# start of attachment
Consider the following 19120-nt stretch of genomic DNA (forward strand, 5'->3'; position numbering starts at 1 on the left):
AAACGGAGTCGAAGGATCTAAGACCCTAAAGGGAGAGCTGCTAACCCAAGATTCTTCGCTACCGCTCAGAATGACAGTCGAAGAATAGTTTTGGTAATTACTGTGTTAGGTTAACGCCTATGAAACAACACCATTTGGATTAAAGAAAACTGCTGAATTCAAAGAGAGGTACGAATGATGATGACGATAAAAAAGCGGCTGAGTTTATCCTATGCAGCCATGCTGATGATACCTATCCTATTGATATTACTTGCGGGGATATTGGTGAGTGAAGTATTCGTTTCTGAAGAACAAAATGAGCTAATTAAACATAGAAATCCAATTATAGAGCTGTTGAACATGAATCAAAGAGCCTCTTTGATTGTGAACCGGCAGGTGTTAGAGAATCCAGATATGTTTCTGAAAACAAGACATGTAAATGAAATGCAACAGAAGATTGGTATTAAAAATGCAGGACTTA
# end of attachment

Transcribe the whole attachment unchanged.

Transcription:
Consider the following 19120-nt stretch of genomic DNA (forward strand, 5'->3'; position numbering starts at 1 on the left):
AAACGGAGTCGAAGGATCTAAGACCCTAAAGGGAGAGCTGCTAACCCAAGATTCTTCGCTACCGCTCAGAATGACAGTCGAAGAATAGTTTTGGTAATTACTGTGTTAGGTTAACGCCTATGAAACAACACCATTTGGATTAAAGAAAACTGCTGAATTCAAAGAGAGGTACGAATGATGATGACGATAAAAAAGCGGCTGAGTTTATCCTATGCAGCCATGCTGATGATACCTATCCTATTGATATTACTTGCGGGGATATTGGTGAGTGAAGTATTCGTTTCTGAAGAACAAAATGAGCTAATTAAACATAGAAATCCAATTATAGAGCTGTTGAACATGAATCAAAGAGCCTCTTTGATTGTGAACCGGCAGGTGTTAGAGAATCCAGATATGTTTCTGAAAACAAGACATGTAAATGAAATGCAACAGAAGATTGGTATTAAAAATGCAGGACTTA